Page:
Are second languages becoming a recruitment priority?

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Setting yourself apart from the competition is the aim of the game in business, and it begins when you apply for a job.

You need to prove why you’ll be better than the other applicants at contributing to making the organisation better than its competitors.

First and foremost employers are likely to be looking for qualifications that match the role requirements, and then some sort of relevant work experience. But as the labour market becomes more crowded, having the highest level of qualifications isn’t enough. And at this stage if you’re neck and neck with another candidate, or even slightly behind in the qualification or experience stakes, then you’ll need to delve into your box of tricks to give yourself competitive advantage.

Second languages and international experience are moving higher up the recruitment priority list, particularly for companies with global reach.

But even if the job doesn’t require you to speak in another language – international experience, and even being well travelled, can demonstrate great transferable skills.

What transferable skills come from having second languages and international experience?

  • Relationship building and communication
  • An affinity to learn new things
  • Cultural understanding
  • Problem-solving
  • Confidence and self-sufficiency
  • Adaptability and flexibility

The appeal to global companies

For companies with offices, suppliers, and/or customers worldwide, the benefits of candidates speaking another language, or having the experience of, or desire to, work abroad become more obvious. Group, are a truly global company, not only in the services that they provide, but also in how they work. It’s not uncommon for members of the same team to be split over three or four international offices.

Stuart Bagnell, the Chief of Culture at Group, shared his and the organisation’s motivations to work with staff who have these skills.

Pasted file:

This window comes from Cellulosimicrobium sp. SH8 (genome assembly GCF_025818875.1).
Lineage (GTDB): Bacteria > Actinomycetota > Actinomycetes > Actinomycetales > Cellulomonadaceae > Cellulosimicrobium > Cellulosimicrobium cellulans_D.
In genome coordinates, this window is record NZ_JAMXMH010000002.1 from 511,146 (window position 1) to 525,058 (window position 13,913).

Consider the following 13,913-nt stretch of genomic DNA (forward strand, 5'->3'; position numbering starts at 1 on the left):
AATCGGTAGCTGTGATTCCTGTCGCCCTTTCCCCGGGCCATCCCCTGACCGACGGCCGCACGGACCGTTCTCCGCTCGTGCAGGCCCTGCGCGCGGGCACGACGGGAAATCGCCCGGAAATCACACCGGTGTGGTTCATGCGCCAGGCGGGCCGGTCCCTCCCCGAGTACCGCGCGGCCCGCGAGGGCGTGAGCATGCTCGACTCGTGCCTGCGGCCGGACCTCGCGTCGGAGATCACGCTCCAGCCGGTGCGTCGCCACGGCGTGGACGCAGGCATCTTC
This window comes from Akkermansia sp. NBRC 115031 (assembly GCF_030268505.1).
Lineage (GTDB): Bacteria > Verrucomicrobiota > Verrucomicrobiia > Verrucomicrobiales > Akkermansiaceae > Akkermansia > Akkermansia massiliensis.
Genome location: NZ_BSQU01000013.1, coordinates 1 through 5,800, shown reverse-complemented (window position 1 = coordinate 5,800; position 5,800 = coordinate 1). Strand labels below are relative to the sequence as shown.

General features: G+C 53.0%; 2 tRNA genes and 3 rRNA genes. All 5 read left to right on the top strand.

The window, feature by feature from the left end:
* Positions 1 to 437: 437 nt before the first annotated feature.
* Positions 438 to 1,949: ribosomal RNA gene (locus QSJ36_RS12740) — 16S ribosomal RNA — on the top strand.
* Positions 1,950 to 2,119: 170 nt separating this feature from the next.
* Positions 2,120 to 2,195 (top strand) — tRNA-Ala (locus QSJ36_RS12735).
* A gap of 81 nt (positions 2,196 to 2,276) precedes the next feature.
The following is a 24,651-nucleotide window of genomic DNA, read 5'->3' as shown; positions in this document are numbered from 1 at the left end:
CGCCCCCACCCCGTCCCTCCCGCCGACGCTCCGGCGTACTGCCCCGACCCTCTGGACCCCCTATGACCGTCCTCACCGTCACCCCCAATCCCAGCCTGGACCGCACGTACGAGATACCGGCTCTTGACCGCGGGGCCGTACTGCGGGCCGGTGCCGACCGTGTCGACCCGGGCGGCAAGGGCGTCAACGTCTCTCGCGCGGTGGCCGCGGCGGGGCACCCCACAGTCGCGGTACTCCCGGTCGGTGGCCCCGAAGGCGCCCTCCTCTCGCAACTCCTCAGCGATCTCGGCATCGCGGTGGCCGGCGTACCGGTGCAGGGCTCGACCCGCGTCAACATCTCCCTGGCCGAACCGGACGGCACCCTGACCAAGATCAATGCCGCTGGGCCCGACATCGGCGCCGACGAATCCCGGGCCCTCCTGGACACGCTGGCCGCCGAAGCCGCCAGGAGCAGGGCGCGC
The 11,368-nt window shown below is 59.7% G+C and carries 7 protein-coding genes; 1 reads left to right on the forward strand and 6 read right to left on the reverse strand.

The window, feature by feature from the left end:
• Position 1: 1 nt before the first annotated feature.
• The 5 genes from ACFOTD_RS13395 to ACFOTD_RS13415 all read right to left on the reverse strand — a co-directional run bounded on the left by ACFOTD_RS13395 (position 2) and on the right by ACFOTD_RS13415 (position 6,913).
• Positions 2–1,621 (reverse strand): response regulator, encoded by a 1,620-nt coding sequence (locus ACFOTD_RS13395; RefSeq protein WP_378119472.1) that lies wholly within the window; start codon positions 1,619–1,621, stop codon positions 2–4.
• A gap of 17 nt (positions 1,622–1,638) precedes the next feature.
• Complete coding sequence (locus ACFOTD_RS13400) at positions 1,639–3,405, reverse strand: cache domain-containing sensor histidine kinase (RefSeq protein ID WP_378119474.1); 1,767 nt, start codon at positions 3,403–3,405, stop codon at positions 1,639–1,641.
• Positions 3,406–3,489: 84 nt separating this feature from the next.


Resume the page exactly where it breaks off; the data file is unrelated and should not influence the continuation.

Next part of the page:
“I believe that having international experience or a second language is of great benefit to global businesses – this is especially relevant for us within the travel industry. When looking for new talent, a cultural fit for a role is as important as finding the right skill set. With many companies becoming more flexible in remote working possibilities it can also open up a wider pool of talent from other countries that wasn’t previously available.

However, this approach can bring its own set of challenges. Working with and understanding many different cultures can be complex at times, so it’s crucial for businesses to have a core set of values that really represent what they stand for and that can bring everyone together.

Demonstrating empathy, which is positively linked to job performance, is especially important for leaders working in global businesses. Seeing that someone has travelled, lived or studied abroad means that they’ve had to navigate cultural boundaries and have taken the opportunity to understand people with a different perspective from their own.

I’m also a big fan of the ERASMUS student exchange programme. It’s a concept we’ve adopted for the workplace at Group to give people the opportunity to work with colleagues – giving our people the chance to learn, experience, and develop a different outlook on work and life.”

Languages and international experience will help businesses expand their global market presence and give them access to a larger pool of talent if they are prepared to work flexibly. Group use systems like Workplace by Facebook, Google Drive, Google Hangout to promote a culture of communication and teamwork, even when people are in different offices, or even countries.

How you can expand your international experience

If you’re focused on self-development and climbing the career ladder, then your CV should be continuously evolving.

  • Improve the level of your other languages with apps like Duolingo or find your very own teacher with
  • Be open to working in international offices, especially in less sought after countries like China or India.
  • Consider taking your studies abroad.
  • Find out about other cultures when you travel and have authentic experiences.
  • Get some overseas work experience, even if it’s just for a short period of time.
  • Speak with friends and colleagues who have lived or worked abroad to find out about their experiences and make new international contacts.

Choosing to work abroad for a long period can be a big decision, but there are plenty of ways to gain international experience without the huge commitment. And there’s little doubt that employers will be valuing these skills and experiences more and more as the business world continues to become increasingly globalised.

Sophie Cross is the Editor of Freelancer Magazine and a freelance writer and marketer at Thoughtfully.

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